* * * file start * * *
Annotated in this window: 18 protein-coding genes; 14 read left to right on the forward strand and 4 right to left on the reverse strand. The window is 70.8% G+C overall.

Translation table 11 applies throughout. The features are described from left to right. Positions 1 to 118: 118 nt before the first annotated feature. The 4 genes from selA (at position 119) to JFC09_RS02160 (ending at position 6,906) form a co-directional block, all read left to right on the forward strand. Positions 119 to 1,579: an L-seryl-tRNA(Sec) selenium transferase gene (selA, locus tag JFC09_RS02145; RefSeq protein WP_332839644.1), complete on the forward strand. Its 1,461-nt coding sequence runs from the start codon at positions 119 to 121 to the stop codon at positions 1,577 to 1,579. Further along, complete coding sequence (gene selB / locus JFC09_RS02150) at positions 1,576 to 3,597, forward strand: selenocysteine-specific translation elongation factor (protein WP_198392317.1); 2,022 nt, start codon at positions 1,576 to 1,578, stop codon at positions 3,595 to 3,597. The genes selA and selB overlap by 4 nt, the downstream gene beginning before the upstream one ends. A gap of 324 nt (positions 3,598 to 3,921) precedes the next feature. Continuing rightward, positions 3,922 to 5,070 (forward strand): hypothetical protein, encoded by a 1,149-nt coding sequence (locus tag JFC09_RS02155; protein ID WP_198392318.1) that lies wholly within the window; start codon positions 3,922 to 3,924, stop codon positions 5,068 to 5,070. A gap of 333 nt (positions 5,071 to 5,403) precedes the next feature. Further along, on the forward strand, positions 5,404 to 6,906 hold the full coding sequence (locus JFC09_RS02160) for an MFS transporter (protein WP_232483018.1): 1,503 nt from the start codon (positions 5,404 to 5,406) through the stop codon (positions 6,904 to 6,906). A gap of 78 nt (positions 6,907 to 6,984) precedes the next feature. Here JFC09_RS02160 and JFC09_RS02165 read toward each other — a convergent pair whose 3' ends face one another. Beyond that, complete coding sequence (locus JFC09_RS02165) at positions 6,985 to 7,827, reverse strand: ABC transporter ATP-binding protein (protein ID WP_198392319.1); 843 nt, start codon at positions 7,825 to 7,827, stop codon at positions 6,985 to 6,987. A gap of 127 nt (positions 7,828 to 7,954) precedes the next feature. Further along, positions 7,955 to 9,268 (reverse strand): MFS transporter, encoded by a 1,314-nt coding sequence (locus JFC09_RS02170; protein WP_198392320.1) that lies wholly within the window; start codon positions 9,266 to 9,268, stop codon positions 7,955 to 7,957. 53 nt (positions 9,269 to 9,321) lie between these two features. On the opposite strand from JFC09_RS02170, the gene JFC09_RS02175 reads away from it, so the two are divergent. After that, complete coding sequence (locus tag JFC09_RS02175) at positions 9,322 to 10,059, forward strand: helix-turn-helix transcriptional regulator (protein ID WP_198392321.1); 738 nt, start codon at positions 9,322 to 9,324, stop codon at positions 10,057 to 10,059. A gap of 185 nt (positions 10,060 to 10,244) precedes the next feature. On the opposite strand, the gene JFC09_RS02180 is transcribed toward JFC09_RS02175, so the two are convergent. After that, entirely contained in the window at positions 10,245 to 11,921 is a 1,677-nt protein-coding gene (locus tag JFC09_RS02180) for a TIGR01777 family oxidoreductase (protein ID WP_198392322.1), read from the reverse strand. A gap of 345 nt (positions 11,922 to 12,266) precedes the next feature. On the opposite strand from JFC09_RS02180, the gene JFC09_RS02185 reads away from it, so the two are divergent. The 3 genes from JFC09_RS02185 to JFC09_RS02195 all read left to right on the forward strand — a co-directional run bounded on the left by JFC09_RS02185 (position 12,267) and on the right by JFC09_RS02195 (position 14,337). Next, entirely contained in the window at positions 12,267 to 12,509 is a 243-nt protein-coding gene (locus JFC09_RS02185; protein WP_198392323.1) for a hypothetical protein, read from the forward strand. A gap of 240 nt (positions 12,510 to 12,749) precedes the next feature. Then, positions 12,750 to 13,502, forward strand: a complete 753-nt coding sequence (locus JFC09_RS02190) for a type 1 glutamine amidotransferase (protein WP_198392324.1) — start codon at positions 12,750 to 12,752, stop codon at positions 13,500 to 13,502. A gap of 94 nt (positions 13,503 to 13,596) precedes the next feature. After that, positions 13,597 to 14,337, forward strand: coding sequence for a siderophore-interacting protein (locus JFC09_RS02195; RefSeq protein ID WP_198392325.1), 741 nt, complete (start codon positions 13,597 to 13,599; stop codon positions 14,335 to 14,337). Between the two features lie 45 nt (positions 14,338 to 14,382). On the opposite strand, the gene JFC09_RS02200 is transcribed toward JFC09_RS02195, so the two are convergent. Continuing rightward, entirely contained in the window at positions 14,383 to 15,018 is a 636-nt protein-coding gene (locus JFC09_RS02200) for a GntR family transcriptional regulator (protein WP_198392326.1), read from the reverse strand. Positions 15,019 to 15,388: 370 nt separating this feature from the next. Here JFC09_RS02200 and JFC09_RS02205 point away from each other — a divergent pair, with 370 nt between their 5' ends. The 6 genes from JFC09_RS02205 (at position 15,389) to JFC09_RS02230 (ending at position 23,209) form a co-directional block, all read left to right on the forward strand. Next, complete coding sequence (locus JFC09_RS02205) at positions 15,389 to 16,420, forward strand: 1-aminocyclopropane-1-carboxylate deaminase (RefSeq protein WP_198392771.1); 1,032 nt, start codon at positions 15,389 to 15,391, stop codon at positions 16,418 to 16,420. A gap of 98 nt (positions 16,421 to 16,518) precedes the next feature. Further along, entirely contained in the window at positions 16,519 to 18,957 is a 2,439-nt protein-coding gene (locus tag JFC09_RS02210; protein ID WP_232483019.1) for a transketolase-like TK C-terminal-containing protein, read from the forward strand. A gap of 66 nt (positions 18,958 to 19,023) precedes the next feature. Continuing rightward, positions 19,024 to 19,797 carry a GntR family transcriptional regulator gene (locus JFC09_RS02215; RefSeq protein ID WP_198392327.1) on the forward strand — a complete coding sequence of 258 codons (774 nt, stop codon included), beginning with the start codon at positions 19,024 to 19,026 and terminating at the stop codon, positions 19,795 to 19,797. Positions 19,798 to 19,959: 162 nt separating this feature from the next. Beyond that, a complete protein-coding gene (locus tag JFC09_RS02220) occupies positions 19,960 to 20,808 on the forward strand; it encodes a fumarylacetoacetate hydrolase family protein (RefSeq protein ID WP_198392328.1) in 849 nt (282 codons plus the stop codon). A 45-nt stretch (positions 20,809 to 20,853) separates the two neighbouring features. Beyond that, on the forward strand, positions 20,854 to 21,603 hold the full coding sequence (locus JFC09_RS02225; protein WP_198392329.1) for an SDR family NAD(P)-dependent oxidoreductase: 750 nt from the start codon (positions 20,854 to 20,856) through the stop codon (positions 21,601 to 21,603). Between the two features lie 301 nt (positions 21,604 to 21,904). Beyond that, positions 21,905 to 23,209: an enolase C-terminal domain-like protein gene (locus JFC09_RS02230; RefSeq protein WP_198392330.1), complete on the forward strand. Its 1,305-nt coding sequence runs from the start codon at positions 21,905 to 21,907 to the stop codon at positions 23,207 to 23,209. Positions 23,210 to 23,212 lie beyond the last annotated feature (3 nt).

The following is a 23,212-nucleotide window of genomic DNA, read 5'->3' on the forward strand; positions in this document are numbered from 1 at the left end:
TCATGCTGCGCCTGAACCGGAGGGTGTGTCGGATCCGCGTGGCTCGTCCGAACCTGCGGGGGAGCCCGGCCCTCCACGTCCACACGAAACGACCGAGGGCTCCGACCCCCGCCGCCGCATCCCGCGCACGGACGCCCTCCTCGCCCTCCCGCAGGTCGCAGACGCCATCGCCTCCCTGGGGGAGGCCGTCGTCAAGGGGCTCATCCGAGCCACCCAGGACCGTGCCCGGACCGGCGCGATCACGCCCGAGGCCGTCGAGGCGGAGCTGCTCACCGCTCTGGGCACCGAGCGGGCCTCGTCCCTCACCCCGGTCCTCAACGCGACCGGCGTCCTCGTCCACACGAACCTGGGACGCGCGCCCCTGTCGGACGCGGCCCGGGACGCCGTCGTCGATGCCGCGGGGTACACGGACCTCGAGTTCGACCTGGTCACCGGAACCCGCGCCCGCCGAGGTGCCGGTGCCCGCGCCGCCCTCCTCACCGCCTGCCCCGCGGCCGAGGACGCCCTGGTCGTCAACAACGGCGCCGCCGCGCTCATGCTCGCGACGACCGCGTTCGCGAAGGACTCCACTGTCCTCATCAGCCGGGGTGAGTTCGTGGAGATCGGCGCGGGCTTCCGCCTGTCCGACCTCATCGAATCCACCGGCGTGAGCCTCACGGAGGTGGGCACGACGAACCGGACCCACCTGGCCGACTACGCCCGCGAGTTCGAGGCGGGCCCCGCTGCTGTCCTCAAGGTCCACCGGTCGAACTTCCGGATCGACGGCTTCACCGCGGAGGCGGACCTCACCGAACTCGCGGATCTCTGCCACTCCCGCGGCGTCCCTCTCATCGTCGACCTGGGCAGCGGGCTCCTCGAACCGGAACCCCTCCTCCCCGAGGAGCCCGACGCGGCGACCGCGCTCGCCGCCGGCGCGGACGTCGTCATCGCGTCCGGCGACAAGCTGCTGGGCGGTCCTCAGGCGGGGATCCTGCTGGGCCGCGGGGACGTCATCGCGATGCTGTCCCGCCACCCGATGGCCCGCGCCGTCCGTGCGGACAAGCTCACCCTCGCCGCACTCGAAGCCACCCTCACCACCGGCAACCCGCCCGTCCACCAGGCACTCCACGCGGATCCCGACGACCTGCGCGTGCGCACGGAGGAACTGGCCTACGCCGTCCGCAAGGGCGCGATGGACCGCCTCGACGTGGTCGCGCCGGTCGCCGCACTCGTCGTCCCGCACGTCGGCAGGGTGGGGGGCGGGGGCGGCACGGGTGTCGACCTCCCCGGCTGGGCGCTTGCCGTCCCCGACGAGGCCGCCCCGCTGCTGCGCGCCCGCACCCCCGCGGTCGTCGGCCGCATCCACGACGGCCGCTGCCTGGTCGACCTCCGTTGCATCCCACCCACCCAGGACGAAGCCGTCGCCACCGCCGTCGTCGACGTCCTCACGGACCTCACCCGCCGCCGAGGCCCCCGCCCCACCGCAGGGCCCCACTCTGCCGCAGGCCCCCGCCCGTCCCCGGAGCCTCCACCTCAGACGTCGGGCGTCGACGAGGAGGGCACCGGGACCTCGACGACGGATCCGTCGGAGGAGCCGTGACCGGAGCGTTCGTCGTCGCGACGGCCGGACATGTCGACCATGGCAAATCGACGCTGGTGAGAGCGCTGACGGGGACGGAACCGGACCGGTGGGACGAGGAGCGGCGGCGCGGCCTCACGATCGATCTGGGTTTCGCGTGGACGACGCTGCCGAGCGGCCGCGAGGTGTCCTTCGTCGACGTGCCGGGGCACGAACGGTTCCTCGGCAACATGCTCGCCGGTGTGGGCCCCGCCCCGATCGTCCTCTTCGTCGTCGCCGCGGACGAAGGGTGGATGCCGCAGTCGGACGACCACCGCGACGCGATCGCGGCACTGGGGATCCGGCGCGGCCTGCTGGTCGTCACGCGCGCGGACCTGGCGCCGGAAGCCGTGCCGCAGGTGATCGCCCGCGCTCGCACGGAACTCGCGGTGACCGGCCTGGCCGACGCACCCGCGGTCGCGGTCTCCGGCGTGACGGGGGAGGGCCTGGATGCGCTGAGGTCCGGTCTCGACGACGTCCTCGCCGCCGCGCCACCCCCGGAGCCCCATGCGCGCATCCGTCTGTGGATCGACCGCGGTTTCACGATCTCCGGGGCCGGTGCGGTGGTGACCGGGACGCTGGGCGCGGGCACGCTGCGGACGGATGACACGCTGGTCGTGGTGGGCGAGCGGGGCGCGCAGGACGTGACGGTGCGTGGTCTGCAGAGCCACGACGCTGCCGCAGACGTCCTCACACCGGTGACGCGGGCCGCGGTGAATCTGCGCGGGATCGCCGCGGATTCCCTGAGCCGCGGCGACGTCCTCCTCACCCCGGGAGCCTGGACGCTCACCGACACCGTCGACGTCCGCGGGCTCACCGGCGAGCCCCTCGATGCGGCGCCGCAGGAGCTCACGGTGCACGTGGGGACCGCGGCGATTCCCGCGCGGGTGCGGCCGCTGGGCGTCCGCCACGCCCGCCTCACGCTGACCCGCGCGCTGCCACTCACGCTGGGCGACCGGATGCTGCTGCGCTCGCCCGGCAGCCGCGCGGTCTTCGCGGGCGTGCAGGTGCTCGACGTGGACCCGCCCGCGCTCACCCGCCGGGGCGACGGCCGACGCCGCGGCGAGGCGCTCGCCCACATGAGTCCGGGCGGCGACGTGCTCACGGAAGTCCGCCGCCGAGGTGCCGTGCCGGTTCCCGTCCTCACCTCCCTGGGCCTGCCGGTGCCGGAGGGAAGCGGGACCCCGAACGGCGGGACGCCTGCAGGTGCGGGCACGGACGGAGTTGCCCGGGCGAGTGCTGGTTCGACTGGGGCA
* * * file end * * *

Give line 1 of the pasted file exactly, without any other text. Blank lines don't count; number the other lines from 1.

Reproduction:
Annotated in this window: 18 protein-coding genes; 14 read left to right on the forward strand and 4 right to left on the reverse strand. The window is 70.8% G+C overall.